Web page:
YouTube has become a prime destination for DIYers looking to pick up a new skill or two, be it plumbing, carpentry, or auto or small engine repair. But have you ever watched some of these how-to videos? Borrrrrr-inggggggg. Indiana servicing dealer Tim Gross is putting a unique spin on this, and is gaining quite a loyal following in the process.
Tim is the owner of Tim's Bonanza Service in Demotte, IN. He started the business in 2008 after working for 30 years at his brother's dealership, Bonanza Service roughly 50 miles away in Dolton, IL.
"I worked for Bill for a long time, but I lived in Demotte and the daily commute just got to be too much," Tim tells. So Bill helped his brother set up a small engine repair shop right there in Demotte. Business has taken off, all through word of mouth. Tim's son Kyle works for him. Tim's other son Tim Jr. works for Bill.
But what about this Taryl Dactal fella'? Which dealership does he work at? He works for Tim. In fact, he is Tim. Taryl is Tim's alter ego who's a little bit crazy, quite a bit funny, and a whole lot clever when it comes to small engine repair. It's kind of like Red Green meets Turtle Man meets MacGyver.
Taryl started his own YouTube channel, "Taryl Fixes All," in 2013. Both sons appear as characters in the videos alongside Taryl. It all started off as a silly hobby for the creative family. "We got to thinking, with all the reality TV shows out there, there wasn't one about a small engine repair shop," Tim explains. "We thought there should be, so we filmed a few episodes of 'Grass Rats Garage' and put them on YouTube."
Nearly seven years later, he has amassed over 85,000 subscribers.
EDITOR'S NOTE: These first few "episodes" are meant for a mature audience, so watch with caution and the volume turned low.
Finding Your Audience
The raunchy episodes of "Grass Rats Garage" were indeed met with some fanfare, but didn't pull the viewers that Tim and his sons had hoped for. "Then it occurred to me," Tim relates. "We should tone it down a bit and do some good how-to videos. Those would appeal to more people and be more sharable."
Taryl is still the star of the show, along with the many characters his two sons play. They shoot with a single handheld Panasonic HDC-SD90 HD video camera. Kyle and Tim Jr. then edit the videos using iMovie, a basic video editing program from Apple. Tim says they'll normally have a video shot, produced and posted on YouTube in a single day.
Roughly 250 videos now appear on the "Taryl Fixes All" YouTube channel. Topics range from "How to set the valves on a riding mower" to "How to do basic chainsaw maintenance." Most videos have been viewed thousands of times, with several climbing into the hundred-thousands. One of the most popular videos thus far, "How to fix a leaking Briggs carburetor," has been viewed over 300,000 times.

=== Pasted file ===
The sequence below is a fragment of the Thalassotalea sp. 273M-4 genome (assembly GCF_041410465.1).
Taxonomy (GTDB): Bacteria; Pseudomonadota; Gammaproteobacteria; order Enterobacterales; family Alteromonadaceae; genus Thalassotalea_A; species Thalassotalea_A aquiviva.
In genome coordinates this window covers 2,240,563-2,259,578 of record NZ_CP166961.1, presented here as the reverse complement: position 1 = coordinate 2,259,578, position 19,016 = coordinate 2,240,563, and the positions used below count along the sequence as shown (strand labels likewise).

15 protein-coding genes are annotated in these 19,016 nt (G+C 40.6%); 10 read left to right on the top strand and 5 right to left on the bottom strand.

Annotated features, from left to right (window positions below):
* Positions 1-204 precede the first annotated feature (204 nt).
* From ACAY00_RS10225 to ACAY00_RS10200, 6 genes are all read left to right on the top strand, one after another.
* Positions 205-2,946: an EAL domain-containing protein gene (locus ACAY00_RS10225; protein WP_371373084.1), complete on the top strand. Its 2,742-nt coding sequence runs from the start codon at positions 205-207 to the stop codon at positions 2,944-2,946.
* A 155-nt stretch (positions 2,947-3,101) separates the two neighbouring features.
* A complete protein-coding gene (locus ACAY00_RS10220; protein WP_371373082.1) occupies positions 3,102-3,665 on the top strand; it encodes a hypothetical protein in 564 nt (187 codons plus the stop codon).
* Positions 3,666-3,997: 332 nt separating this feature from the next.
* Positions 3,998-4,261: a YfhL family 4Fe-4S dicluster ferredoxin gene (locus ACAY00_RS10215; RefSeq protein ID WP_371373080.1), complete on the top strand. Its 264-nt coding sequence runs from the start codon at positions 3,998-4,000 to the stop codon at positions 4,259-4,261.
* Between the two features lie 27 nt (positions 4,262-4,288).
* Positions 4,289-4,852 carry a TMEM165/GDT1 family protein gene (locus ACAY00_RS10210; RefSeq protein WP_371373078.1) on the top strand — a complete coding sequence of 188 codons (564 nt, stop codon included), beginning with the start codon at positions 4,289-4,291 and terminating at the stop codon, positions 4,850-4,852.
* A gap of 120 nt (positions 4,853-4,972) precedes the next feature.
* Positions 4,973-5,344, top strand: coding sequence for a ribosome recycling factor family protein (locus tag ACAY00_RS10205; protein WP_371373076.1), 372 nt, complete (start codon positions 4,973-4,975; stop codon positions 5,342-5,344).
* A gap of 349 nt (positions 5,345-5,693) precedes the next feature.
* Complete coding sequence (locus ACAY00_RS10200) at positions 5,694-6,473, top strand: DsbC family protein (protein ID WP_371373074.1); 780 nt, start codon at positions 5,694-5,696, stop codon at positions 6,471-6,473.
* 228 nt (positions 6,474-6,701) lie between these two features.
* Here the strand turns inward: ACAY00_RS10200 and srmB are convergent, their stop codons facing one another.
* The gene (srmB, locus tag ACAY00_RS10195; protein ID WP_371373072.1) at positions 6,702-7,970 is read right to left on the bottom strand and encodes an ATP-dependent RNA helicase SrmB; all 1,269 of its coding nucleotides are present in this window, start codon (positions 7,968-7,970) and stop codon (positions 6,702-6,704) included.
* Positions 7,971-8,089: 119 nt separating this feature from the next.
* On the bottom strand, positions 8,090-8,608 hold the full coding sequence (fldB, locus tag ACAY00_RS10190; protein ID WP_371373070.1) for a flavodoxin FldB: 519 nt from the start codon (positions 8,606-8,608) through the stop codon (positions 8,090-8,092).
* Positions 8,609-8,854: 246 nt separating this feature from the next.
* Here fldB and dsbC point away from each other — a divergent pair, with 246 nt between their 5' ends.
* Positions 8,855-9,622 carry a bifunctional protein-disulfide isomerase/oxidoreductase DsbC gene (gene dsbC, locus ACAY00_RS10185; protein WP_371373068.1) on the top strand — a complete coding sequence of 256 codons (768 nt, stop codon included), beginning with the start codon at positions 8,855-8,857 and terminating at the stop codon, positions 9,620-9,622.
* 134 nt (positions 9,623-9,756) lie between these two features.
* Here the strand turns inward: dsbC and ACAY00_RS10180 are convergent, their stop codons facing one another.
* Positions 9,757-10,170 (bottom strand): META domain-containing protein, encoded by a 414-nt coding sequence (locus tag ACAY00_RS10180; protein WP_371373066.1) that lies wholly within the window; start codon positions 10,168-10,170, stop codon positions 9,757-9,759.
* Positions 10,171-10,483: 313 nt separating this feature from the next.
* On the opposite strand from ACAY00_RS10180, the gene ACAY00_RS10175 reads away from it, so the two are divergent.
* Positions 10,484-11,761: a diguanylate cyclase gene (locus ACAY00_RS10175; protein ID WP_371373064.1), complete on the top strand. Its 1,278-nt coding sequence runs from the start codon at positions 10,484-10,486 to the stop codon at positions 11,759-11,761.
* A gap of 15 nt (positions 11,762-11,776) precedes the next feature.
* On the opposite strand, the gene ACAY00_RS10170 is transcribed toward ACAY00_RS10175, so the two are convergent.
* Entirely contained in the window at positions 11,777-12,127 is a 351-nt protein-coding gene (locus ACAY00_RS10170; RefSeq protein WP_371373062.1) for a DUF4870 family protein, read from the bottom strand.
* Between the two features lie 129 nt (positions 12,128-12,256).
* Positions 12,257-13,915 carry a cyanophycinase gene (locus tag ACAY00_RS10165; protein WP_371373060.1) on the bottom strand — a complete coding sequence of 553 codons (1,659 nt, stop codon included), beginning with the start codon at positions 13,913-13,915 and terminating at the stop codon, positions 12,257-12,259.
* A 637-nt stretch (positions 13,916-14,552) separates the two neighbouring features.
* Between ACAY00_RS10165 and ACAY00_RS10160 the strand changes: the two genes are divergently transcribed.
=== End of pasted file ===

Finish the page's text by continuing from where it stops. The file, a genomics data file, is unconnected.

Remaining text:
In this era of million-view viral videos, what Taryl and company have accomplished might not sound like much. But think about it: This is just a guy and his two sons producing some low-budget videos in their spare time with no marketing behind them. Heck, Briggs & Stratton's YouTube channel only has around 10,000 subscribers. The mighty Stihl has around 46,000.
"We aren't really using the videos to promote our actual business," Tim points out. "We just want to have some fun and share some knowledge with people." Regardless, the potential is definitely there. Whether or not Tim decides to make a connection between "Taryl Fixes All" and his dealership, Tim's Bonanza Service, remains to be seen.
Nonetheless, some folks are already putting two and two together. Tim lets his customers know what he and his sons are doing with the videos.
"Our customers really get a kick out of them," Tim points out. Also, a dealer he knows from Murfreesboro, TN, Dale's Small Engine, happened upon "Taryl Fixes All" while browsing around on YouTube one day. "He called asking if that was me," Tim shares. "I told him it was, and he said he really likes the videos and thinks we're onto something."
There's no doubt that they're onto something, but Tim, Kyle and Tim Jr. aren't sure where all of this will take them. Right now, it's a creative outlet that also serves as a great diversion from the daily rigors of running a small engine repair business. Perhaps someday they'll end up on the Discovery Channel, Spike TV or any of the other countless cable networks running reality shows of this nature.
For now, fixing small engine-powered equipment is what's putting food on the table. Just as Taryl likes to say at the close of every video: "And there's your dinner."
This article was originally published in 2015 and has been updated with its most recent information.